[3] See Proclamation Suspending Entry of Immigrants Who Present Risk to the U.S. Labor Market During the Economic Recovery Following the COVID-19 Outbreak, U.S. Dep’t of State (June 17, 2020),

[4] See Natacha Larnaud, “A Part of Me Is Missing”: COVID-19 Travel Bans Continue to Separate Families and Couples, CBS News (Oct. 8, 2020, 6:42 PM),

[5] See Love is Not Tourism, (last visited Oct. 27, 2020); see also Love is Essential, (last visited Oct. 27, 2020) (advocating for the reunion of non-E.U.-citizens in an “international” partnership).

[6] Love is Not Tourism, supra note 5.

[7] Id.

[8] See Alice Tidey, ‘Love Is Not Tourism’: EU Bids to Reunite Couples Split by Coronavirus Restrictions, Euronews (Aug. 7, 2020),

[9] Czech Republic Rearranges Entry Procedures for Unmarried Partners of Czech & EU Citizens, SchengenVisaInfo (Sept. 21, 2020),

[10] Travelers Prohibited from Entry to the United States, CDC (Sept. 14, 2020),

[11] See Larnaud, supra note 4.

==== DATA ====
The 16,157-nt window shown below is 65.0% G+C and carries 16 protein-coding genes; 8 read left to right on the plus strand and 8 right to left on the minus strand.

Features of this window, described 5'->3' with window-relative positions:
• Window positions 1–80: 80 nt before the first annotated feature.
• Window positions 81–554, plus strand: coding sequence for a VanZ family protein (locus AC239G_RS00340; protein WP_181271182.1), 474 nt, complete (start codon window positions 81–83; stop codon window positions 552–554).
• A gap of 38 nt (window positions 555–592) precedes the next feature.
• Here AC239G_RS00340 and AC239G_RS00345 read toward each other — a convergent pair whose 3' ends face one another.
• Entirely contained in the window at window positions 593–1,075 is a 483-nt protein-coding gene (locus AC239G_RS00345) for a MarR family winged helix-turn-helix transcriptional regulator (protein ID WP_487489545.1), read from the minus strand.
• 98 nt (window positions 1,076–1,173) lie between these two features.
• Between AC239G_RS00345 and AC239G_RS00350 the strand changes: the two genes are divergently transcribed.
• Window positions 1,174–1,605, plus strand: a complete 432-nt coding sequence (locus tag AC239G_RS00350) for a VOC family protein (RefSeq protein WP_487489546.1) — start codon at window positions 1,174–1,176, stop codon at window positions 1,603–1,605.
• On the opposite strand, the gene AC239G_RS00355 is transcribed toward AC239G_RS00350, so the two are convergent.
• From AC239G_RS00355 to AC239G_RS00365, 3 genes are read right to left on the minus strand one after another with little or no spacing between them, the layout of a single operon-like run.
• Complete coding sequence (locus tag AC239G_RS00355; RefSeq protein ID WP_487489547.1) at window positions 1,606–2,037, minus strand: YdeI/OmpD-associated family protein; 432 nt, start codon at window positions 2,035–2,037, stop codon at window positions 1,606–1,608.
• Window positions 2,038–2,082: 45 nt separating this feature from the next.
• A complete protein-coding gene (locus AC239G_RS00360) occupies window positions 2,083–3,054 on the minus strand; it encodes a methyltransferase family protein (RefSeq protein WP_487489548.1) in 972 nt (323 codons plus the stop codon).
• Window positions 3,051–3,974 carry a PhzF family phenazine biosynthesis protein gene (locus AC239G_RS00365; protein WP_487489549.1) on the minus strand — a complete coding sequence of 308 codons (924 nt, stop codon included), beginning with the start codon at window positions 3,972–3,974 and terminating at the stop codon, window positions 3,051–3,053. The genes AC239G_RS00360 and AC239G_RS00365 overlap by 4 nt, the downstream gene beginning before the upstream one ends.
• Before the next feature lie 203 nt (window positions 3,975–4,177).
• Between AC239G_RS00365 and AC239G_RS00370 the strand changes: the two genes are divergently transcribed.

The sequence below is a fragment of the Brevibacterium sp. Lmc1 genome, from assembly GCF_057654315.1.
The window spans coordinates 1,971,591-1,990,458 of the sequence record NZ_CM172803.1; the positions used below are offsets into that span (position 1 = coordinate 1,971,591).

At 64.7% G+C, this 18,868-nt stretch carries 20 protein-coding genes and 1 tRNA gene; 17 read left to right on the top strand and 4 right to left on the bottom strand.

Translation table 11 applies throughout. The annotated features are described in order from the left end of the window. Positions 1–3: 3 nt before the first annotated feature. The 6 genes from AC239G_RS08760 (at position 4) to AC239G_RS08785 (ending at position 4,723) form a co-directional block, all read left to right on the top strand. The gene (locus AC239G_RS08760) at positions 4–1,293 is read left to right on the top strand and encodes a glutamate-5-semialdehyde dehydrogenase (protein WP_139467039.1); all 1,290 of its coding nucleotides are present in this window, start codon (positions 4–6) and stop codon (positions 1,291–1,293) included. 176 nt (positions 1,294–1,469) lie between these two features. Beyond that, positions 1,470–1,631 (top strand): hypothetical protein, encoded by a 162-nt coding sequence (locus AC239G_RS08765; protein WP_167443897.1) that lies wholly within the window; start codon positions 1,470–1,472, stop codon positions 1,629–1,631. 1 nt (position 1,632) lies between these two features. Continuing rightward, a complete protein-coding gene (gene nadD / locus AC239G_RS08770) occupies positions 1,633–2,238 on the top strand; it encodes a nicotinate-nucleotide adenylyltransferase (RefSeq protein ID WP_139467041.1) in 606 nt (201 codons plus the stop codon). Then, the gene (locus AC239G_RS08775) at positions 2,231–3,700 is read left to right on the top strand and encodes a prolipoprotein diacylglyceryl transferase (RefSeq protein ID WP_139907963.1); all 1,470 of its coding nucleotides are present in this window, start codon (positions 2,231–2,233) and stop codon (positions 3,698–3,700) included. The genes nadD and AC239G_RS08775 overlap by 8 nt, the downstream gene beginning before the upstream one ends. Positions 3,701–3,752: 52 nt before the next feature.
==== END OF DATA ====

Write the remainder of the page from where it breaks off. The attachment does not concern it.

[12] U.N. World Tourism Org., COVID-19 Related Travel Restrictions: A Global Review for Tourism 12 (2020),

[13] Id. at 24; see also Sophia Harris, Canada-U.S. Border Closure Extended but Trump, Trudeau Far Apart on Next Steps, CBC (Oct. 18, 2020, 4:00 AM), (due to persistently high infection rates, the border between Canada and the U.S. will remain closed for an indeterminate amount of time); Hungary Amends Travel Restrictions for V4 Countries, SchengenVisaInfo (Oct. 7, 2020), (“On September 1, authorities in Hungary decided to reclose their borders for all international arrivals, becoming the first Schengen country to take such a decision, as part of efforts to stop the further spread of the deadly virus.”); Kat Lonsdorf, Europe Imposes New Restrictions as COVID-19 Cases Soar, NPR (Oct. 25, 2020), (surging COVID-19 cases across the E.U. has led to the reintroduction of significant domestic restrictions).

[14] See U.N. World Tourism Org., supra note 12, at 12.